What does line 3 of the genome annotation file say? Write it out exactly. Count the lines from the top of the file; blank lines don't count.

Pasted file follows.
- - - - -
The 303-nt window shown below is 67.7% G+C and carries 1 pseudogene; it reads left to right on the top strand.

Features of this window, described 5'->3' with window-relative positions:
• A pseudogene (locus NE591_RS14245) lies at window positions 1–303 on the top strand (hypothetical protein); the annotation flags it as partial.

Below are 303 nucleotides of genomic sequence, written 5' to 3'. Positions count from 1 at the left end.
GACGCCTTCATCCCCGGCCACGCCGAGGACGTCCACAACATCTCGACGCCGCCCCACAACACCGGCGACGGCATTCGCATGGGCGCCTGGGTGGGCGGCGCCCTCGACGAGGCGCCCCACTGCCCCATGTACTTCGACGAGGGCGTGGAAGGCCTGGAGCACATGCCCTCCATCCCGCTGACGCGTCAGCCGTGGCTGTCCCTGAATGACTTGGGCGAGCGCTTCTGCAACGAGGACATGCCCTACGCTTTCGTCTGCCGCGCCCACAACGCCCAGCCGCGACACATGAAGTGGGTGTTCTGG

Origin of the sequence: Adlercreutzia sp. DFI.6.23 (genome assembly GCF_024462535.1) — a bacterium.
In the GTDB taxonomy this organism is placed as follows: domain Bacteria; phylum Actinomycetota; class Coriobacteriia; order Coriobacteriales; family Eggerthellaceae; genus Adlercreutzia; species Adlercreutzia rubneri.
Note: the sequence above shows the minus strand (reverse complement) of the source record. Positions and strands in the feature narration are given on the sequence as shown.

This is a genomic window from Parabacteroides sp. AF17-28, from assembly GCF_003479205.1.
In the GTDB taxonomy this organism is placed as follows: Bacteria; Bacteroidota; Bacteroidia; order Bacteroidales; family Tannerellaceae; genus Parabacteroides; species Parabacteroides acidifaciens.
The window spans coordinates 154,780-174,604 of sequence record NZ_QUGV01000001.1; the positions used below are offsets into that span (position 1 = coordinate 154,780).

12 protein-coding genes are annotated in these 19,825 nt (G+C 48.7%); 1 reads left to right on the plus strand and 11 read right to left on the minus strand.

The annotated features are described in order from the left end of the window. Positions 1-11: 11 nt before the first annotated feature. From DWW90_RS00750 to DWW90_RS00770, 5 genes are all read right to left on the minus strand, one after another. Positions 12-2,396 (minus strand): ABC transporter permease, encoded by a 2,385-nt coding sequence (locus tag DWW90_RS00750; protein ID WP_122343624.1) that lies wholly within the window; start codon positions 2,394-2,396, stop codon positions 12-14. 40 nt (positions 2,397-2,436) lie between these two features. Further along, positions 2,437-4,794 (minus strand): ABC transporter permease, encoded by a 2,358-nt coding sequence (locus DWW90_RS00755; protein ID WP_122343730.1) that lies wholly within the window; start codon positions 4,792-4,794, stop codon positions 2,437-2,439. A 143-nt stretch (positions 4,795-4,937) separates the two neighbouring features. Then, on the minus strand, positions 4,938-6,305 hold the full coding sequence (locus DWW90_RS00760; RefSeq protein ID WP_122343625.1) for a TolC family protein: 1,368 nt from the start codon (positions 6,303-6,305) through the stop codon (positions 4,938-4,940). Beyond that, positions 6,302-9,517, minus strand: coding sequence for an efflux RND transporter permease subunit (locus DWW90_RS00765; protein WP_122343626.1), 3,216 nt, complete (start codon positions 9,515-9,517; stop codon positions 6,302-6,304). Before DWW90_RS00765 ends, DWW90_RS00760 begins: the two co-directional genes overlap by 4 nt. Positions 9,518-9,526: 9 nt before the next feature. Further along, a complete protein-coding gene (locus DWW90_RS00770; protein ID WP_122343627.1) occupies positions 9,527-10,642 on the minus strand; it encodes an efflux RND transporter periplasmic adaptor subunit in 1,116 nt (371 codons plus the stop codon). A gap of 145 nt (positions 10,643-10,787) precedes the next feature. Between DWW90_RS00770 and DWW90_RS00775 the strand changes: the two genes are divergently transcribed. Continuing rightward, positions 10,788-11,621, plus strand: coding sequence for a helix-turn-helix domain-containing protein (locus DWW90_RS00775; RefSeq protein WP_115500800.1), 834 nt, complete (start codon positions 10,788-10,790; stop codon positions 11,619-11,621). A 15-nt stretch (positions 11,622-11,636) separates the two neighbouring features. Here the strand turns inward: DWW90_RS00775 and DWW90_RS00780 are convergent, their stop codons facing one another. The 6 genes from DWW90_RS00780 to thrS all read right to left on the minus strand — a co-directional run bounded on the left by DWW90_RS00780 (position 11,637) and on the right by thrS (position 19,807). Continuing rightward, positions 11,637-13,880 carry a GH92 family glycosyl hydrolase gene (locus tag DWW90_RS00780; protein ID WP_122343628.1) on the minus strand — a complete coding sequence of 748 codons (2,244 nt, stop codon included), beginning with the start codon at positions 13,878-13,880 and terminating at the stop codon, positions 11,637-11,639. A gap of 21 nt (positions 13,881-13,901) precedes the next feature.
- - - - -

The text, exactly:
• A pseudogene (locus NE591_RS14245) lies at window positions 1–303 on the top strand (hypothetical protein); the annotation flags it as partial.